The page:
07/27/2008 12:56 AM ET
Country music's five-tool player
Hall of Famer Acuff played semi-pro ball before music
By Doug Miller / MLB.com
In 1939, the National Baseball Hall of Fame opened in Cooperstown, N.Y., and in 1967, the Country Music Hall of Fame and Museum, inspired by the baseball version, opened in Nashville. In other words, the Grand Old Game and the Grand Ole Opry have gone hand in hand for a long time. In honor of this weekend's Hall of Fame celebration in Cooperstown, MLB.com/Entertainment went to the Country Hall recently and dug up some interesting connections between country music Hall of Fame members and baseball. This week: Roy Acuff.
NASHVILLE -- Roy Acuff was known as the "King of Country Music," and "always will be," according to Tina Wright, Country Music Hall of Fame and Museum director of media relations.
The Tennessee-born singer, known for his hit songs "Wabash Cannonball," "The Great Speckled Bird" and "The Precious Jewel," was born in 1903 and burst onto the music scene in 1936. But he might not have become the country legend that he remains today if it weren't for some bad luck that involved the game he loved, baseball.
Acuff played football, basketball and baseball, but his true dream was to play for the New York Yankees. He played semi-pro baseball until a bout of sunstroke in 1929 and a nervous breakdown in 1930 left him bed-ridden for a year.
Baseball's loss was music's gain.
Acuff learned how to play the fiddle while recovering and became a sensation with his band, the Smoky Mountain Boys. He soon gained membership in the vaunted Grand Ole Opry, in 1938, and helped usher in a new era of country music that was more based on the style of a band fronted by one strong lead singer.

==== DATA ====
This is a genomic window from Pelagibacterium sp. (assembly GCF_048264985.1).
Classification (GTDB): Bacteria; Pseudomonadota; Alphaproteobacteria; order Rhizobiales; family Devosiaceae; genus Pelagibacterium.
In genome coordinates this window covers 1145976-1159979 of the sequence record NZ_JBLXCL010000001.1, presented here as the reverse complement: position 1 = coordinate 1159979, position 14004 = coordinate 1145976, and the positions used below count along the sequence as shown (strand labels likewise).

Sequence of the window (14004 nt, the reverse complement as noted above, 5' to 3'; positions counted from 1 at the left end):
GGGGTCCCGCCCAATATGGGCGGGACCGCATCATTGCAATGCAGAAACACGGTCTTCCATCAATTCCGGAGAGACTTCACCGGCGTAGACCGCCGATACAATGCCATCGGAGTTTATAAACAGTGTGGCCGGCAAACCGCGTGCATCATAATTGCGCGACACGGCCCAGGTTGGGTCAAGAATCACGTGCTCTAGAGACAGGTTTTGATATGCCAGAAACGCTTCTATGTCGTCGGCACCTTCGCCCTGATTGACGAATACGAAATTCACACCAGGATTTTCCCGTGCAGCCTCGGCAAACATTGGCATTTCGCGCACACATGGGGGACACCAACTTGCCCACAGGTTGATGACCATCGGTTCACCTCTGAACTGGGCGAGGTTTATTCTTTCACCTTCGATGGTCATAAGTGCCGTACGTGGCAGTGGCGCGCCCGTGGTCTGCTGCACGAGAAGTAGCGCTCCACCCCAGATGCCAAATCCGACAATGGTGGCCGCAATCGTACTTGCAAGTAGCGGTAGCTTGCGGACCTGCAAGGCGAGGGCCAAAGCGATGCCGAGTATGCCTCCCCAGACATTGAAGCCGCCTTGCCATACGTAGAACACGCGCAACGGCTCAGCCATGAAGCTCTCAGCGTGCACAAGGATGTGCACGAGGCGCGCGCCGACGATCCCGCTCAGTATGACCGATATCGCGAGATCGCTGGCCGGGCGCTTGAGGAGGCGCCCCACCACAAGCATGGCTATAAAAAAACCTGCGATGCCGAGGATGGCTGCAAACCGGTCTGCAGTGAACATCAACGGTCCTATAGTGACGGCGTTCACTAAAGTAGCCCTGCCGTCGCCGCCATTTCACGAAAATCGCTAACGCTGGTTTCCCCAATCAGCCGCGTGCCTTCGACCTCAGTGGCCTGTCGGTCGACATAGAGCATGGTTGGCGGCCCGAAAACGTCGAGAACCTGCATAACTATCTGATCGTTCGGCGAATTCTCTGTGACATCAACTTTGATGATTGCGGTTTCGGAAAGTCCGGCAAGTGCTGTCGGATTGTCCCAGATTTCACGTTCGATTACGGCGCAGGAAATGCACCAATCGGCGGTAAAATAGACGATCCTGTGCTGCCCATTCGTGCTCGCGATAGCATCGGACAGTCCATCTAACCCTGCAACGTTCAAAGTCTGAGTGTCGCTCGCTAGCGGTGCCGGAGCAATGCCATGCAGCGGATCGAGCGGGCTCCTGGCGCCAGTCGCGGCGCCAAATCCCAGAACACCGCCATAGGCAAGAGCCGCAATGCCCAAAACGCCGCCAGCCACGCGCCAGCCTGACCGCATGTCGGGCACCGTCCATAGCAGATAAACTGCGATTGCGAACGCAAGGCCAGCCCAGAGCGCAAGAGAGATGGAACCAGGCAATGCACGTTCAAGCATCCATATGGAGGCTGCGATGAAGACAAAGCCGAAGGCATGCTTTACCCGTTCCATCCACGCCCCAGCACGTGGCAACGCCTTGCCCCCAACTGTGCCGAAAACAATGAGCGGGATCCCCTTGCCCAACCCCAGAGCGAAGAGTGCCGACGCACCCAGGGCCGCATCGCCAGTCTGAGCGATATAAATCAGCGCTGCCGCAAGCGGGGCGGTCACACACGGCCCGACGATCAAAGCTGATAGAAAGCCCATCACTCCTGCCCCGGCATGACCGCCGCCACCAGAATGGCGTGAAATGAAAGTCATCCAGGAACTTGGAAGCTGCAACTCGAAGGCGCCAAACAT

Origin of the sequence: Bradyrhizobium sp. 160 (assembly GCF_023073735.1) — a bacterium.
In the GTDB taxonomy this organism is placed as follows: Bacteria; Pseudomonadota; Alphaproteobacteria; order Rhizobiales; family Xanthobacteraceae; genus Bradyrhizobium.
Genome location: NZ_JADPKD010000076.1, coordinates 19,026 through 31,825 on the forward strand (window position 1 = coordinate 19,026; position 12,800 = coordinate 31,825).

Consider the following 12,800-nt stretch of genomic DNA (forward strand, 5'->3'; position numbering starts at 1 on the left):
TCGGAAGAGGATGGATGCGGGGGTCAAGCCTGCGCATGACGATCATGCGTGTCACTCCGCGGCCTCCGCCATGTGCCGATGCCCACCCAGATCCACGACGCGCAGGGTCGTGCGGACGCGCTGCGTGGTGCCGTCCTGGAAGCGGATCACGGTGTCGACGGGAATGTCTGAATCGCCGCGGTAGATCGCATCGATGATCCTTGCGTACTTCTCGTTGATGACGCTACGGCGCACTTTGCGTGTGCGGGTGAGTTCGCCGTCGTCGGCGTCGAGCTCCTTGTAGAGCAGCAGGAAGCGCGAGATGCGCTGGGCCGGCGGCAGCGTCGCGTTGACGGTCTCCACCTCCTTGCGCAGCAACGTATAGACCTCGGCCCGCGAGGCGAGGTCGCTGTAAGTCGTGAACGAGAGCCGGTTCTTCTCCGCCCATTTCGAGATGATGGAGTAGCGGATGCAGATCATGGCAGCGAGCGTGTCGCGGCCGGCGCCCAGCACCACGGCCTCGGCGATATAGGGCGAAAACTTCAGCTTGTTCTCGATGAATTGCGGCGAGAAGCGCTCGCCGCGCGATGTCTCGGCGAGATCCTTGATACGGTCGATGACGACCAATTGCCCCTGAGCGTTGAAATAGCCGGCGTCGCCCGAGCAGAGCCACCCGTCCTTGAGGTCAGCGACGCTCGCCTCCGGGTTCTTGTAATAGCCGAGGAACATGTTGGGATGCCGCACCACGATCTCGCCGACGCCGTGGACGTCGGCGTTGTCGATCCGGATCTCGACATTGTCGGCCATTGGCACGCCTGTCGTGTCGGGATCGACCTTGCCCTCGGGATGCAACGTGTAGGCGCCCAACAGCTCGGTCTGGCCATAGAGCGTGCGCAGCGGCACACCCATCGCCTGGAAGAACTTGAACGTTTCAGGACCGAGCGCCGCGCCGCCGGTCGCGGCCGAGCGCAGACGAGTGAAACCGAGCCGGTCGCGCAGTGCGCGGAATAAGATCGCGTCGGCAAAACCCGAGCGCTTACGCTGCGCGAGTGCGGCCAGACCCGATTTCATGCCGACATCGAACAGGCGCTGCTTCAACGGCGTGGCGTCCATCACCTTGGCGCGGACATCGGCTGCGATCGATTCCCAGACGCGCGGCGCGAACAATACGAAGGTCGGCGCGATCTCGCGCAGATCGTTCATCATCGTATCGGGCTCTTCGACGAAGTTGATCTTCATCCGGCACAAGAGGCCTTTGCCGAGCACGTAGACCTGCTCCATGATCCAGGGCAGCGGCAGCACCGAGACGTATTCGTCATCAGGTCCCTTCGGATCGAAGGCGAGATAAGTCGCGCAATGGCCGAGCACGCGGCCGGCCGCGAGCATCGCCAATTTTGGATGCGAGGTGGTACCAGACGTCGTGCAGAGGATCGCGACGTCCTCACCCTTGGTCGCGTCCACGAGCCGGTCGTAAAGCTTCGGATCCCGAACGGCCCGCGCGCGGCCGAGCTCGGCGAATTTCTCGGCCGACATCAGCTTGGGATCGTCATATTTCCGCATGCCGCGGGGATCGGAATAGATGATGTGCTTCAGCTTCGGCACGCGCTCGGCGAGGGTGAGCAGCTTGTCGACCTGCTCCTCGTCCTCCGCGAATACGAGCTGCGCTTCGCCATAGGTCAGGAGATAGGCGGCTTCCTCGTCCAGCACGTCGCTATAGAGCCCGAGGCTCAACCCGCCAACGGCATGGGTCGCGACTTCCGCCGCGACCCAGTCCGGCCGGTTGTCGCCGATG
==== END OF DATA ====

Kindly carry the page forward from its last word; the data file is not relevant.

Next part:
Acuff also became a country music publishing magnate, hitting home run after home run on the charts with the Acuff-Rose Publishing Company he co-founded with songwriter Fred Rose in 1942.
In a touching and somewhat humorous nod to Acuff from the National Pastime, Hall of Fame pitcher Dizzy Dean, who played for Acuff's beloved Cardinals, actually recorded a single of "The Wabash Cannonball" along with a band he called his Country Cousins.
"It was a pretty popular single in its own right," Wright says. "I don't think Dizzy will get membership at this Hall of Fame because of it, but hey, he had a hit pop record. How many other baseball players can say that?"
Acuff passed away in 1992 at the age of 89, but his legacy lives on, and you can learn all about him and hear his music by visiting the Country Music Hall of Fame and Museum the next time you're in Nashville. (www.countrymusichalloffame.com).
Doug Miller is a Senior Writer for MLB.com/Entertainment. This story was not subject to the approval of Major League Baseball or its clubs.